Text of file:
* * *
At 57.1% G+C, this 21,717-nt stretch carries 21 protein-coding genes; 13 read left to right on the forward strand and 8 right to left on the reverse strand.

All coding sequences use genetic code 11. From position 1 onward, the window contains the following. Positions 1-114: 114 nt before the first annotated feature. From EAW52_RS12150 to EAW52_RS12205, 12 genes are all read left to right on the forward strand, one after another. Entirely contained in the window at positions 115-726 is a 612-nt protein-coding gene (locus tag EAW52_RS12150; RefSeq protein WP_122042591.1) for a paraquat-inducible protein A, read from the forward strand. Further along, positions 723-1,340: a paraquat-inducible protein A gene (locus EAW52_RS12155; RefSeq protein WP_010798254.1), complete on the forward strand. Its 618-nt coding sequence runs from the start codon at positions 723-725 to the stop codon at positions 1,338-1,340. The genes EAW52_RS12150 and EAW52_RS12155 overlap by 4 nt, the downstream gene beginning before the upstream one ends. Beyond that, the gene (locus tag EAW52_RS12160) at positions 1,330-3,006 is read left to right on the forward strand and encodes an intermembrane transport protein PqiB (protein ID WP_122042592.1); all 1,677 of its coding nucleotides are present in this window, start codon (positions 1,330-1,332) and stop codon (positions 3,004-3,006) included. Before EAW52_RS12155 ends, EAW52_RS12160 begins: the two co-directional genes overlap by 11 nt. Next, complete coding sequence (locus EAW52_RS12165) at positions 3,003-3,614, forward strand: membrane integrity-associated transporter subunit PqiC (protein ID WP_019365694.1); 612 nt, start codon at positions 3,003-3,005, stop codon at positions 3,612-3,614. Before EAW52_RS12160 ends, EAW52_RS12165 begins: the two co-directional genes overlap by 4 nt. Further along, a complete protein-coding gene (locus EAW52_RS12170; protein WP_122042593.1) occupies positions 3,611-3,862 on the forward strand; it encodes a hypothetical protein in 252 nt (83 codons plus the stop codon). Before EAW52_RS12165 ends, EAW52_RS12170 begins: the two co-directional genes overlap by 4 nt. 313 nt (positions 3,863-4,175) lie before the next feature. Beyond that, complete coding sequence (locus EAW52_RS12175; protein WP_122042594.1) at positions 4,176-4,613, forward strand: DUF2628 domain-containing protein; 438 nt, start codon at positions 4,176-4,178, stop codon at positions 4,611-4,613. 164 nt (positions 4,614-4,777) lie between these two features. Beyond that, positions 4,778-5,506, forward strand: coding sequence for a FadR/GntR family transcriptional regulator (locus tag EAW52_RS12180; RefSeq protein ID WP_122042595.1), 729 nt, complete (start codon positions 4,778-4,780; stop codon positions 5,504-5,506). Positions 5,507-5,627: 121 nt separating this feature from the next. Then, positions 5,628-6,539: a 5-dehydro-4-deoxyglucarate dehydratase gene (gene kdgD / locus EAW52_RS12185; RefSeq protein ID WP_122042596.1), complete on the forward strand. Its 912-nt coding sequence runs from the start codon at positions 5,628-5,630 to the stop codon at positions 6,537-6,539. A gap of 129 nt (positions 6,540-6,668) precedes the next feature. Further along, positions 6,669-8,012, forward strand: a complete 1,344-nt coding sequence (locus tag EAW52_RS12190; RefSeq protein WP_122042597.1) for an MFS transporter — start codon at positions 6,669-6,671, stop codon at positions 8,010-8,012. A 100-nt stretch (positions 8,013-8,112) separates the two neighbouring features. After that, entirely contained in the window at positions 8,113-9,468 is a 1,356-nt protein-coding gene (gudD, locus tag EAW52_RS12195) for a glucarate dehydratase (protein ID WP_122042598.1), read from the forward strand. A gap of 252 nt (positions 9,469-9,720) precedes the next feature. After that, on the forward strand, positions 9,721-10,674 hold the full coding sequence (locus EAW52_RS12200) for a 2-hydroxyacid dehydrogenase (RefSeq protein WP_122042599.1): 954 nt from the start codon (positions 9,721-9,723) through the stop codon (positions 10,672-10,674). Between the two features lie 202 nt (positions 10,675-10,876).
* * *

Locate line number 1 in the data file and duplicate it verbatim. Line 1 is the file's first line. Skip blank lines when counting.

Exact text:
At 57.1% G+C, this 21,717-nt stretch carries 21 protein-coding genes; 13 read left to right on the forward strand and 8 right to left on the reverse strand.